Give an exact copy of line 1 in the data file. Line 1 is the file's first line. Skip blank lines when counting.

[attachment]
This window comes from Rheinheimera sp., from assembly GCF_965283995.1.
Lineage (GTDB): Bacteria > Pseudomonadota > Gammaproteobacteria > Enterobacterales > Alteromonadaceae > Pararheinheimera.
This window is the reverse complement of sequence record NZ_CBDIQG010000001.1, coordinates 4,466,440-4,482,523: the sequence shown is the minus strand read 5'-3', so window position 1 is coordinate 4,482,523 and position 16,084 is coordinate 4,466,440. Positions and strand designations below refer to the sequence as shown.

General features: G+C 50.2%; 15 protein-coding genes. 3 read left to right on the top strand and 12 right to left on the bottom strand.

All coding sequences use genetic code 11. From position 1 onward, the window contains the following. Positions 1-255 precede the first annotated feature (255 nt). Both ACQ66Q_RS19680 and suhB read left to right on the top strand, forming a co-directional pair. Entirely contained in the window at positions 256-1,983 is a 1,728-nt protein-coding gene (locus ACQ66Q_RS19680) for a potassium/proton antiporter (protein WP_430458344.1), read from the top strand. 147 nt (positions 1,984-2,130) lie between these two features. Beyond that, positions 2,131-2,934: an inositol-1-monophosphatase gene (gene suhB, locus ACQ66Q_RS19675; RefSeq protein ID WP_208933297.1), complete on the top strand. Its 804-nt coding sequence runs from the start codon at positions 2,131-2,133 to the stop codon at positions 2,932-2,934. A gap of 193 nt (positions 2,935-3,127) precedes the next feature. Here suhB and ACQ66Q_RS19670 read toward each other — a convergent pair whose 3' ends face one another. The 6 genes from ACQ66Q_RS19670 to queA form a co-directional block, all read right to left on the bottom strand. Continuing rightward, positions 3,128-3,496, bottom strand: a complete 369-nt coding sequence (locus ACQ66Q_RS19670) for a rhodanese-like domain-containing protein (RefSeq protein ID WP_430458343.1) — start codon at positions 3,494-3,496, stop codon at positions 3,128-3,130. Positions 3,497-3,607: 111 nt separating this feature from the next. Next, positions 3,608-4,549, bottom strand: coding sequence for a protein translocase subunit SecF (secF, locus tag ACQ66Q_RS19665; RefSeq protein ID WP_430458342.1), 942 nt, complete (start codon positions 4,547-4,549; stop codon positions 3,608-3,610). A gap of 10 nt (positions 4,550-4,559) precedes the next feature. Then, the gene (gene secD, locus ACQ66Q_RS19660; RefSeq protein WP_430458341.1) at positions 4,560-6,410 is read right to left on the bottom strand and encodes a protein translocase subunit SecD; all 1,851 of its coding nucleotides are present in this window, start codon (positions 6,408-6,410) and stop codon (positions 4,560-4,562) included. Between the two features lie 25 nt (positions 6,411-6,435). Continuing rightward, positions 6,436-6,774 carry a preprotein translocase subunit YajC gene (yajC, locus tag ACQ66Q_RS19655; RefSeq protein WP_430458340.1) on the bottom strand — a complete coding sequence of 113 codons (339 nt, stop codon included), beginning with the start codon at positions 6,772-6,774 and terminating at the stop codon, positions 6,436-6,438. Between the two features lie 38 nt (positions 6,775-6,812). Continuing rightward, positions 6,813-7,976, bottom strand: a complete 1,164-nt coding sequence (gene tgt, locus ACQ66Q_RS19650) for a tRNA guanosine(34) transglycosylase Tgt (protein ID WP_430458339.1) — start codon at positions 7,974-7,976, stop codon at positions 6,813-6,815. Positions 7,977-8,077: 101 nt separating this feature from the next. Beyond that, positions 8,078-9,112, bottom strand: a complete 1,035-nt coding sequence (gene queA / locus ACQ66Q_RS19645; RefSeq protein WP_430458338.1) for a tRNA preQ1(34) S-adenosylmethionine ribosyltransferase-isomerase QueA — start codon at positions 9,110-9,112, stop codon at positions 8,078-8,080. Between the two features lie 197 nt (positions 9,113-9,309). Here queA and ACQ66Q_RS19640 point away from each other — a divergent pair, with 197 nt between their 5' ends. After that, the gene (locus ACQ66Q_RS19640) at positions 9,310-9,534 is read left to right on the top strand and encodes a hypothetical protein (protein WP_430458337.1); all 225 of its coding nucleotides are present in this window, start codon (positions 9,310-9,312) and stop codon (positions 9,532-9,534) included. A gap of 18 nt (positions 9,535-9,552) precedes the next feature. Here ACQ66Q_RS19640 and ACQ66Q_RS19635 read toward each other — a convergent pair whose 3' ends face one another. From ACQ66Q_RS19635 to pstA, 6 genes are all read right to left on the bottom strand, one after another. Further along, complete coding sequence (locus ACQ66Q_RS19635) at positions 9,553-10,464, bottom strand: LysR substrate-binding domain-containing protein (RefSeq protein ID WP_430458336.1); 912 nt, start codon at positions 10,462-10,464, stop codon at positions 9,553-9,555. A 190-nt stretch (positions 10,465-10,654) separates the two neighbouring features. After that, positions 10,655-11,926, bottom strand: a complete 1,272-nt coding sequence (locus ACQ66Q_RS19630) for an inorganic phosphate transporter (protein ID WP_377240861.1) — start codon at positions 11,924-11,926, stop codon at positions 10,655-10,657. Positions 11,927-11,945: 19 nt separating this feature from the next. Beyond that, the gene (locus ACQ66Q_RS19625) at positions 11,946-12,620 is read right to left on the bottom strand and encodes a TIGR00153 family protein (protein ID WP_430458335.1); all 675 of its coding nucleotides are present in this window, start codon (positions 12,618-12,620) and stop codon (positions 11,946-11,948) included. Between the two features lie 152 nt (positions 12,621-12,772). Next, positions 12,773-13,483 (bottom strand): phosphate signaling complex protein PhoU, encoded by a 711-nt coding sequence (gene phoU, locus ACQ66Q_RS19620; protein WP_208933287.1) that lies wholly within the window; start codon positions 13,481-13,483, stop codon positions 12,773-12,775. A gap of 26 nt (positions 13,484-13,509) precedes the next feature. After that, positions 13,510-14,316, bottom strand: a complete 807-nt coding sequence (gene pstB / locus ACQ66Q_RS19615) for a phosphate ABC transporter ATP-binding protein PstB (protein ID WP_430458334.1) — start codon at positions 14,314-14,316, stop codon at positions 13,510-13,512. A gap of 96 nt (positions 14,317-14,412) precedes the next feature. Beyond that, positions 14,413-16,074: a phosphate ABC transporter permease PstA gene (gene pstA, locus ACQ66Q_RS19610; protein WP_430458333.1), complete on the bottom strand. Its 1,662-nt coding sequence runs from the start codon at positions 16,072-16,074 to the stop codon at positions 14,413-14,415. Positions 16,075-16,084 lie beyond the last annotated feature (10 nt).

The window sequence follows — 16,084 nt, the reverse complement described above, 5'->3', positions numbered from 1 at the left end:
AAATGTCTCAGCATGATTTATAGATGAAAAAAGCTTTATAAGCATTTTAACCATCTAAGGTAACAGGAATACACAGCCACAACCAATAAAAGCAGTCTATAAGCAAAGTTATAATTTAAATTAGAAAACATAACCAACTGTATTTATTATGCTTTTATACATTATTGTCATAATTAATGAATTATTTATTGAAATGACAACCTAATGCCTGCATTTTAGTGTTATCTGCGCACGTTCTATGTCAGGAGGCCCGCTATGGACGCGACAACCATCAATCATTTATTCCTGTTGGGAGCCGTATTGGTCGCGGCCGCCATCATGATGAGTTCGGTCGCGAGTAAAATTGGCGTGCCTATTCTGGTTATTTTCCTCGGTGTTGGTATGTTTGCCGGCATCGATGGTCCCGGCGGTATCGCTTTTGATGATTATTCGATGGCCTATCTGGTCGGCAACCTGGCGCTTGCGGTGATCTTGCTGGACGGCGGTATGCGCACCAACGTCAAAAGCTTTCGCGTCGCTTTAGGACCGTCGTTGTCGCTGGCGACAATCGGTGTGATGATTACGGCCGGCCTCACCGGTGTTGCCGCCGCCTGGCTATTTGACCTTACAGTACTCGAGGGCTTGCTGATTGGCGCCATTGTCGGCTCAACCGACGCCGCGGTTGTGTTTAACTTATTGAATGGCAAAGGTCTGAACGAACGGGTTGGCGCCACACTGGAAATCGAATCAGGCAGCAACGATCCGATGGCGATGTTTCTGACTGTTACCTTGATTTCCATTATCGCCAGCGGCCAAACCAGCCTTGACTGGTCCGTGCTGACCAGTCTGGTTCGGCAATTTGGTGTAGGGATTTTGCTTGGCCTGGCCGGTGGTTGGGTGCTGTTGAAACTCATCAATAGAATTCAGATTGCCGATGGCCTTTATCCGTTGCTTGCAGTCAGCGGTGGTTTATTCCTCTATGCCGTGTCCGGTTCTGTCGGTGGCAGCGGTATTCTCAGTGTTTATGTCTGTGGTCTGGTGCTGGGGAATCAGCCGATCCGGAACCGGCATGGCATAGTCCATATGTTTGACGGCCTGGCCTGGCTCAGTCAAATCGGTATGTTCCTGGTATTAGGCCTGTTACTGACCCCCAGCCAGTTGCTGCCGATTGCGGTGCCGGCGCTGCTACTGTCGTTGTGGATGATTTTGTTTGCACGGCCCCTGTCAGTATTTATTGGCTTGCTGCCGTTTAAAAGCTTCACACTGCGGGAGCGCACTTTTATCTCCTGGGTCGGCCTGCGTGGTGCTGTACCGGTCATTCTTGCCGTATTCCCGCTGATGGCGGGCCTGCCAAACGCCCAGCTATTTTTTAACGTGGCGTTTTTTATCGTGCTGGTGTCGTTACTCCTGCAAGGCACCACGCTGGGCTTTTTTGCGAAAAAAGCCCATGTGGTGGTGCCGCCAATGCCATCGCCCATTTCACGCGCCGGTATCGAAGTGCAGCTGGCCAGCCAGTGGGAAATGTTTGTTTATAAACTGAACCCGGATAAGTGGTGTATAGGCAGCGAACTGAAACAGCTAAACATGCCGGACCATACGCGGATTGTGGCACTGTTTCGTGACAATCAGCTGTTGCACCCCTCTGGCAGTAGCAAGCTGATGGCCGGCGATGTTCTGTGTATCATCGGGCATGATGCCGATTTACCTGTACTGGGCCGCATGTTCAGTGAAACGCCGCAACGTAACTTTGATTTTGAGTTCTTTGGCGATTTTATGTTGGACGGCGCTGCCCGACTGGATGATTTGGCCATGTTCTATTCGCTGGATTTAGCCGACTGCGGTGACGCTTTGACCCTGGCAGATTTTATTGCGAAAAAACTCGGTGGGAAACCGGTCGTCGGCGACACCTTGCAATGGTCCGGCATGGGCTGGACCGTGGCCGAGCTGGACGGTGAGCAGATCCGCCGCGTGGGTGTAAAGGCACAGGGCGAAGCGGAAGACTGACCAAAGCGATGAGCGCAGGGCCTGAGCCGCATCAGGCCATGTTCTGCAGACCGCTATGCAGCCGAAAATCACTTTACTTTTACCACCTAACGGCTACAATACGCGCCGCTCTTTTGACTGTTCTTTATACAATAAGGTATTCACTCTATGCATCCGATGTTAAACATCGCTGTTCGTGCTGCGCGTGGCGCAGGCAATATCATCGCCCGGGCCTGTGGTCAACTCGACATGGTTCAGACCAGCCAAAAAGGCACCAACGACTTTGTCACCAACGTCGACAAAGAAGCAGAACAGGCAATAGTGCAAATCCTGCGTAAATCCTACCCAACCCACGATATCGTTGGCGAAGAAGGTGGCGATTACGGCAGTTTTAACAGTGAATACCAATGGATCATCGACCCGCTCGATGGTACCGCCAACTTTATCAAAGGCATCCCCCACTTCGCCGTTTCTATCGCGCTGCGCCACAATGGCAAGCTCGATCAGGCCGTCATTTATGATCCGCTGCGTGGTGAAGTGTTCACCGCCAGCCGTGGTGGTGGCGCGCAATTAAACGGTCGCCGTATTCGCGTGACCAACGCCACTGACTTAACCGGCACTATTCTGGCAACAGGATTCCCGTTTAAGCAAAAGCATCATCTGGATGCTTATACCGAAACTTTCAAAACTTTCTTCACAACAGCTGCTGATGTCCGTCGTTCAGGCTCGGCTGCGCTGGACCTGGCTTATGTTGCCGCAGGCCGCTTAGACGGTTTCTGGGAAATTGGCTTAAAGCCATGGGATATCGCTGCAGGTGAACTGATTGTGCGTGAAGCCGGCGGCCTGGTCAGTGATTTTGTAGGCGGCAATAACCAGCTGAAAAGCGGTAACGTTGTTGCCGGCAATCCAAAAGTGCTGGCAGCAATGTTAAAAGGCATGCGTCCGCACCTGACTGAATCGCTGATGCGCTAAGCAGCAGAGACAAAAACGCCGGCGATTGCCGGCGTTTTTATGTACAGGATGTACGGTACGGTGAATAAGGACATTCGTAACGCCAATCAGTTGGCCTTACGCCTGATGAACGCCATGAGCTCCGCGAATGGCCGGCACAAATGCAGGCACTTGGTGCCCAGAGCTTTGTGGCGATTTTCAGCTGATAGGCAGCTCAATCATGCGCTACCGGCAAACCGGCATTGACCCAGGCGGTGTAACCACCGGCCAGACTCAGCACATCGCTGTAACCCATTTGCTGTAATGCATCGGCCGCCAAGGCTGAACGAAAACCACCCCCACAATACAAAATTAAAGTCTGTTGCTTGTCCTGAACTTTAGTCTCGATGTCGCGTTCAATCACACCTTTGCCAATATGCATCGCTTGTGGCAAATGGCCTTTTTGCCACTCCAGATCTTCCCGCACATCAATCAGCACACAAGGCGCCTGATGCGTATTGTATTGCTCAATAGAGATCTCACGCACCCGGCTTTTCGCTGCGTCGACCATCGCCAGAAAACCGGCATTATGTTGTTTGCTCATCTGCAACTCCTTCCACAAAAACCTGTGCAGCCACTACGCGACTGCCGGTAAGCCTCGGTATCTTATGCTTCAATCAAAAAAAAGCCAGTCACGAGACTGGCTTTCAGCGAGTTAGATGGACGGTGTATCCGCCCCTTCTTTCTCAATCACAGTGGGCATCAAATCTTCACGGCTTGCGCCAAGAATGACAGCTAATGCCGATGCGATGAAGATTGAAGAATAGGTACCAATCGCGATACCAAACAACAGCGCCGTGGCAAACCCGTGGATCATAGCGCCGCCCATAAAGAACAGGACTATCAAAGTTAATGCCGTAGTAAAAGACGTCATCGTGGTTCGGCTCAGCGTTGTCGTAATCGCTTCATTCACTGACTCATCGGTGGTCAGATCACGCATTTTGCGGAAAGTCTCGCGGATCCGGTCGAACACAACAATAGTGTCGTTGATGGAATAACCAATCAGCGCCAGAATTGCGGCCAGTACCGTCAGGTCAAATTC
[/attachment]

This window comes from Rheinheimera sp., from assembly GCF_965283995.1.